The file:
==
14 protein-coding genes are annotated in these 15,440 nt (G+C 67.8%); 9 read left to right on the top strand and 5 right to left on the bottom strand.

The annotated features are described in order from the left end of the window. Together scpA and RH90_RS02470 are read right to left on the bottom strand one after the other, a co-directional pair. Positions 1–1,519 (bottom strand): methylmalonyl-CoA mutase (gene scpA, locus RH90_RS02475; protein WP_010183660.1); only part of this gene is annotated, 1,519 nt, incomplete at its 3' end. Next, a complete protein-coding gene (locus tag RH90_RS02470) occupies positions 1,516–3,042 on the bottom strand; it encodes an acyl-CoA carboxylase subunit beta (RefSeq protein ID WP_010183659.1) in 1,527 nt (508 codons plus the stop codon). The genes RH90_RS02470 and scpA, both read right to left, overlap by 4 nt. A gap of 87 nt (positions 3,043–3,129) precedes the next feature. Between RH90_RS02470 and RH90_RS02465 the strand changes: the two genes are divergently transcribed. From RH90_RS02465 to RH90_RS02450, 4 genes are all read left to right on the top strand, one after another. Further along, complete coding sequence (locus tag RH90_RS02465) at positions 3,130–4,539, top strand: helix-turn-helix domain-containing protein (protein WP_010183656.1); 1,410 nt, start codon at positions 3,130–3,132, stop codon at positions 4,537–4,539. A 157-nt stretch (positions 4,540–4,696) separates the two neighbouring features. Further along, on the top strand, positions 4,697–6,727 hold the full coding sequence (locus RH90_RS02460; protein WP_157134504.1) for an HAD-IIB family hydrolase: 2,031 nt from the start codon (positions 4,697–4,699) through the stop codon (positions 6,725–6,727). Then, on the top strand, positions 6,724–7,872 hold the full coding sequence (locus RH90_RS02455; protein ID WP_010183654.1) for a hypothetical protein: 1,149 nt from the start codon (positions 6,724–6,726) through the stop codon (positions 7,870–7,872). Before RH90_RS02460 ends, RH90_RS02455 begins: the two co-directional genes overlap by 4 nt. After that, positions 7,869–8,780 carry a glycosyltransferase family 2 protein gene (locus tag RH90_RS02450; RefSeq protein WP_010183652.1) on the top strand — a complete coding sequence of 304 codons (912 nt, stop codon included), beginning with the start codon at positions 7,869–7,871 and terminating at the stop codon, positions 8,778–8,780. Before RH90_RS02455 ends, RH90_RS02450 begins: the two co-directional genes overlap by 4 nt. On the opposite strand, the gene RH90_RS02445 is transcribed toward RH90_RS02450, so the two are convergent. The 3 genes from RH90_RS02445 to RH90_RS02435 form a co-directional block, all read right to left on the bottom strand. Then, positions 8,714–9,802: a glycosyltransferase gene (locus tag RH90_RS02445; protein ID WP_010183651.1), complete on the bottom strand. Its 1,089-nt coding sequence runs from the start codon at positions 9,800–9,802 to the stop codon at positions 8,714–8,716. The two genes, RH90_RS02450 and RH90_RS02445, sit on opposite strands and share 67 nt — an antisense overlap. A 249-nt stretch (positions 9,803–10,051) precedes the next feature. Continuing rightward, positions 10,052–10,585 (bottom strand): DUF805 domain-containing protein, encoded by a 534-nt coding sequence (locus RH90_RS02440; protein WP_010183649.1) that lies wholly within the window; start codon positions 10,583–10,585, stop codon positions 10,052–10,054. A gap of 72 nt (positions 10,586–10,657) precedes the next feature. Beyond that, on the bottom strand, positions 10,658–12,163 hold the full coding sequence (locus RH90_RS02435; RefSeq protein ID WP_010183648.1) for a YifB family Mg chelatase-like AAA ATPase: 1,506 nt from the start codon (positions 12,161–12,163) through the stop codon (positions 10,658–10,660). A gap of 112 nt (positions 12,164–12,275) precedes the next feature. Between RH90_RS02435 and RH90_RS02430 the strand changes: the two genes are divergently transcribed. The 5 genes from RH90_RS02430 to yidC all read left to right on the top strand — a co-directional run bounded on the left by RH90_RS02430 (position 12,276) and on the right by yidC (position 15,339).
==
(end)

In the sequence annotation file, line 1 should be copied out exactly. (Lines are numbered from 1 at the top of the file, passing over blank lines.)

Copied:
14 protein-coding genes are annotated in these 15,440 nt (G+C 67.8%); 9 read left to right on the top strand and 5 right to left on the bottom strand.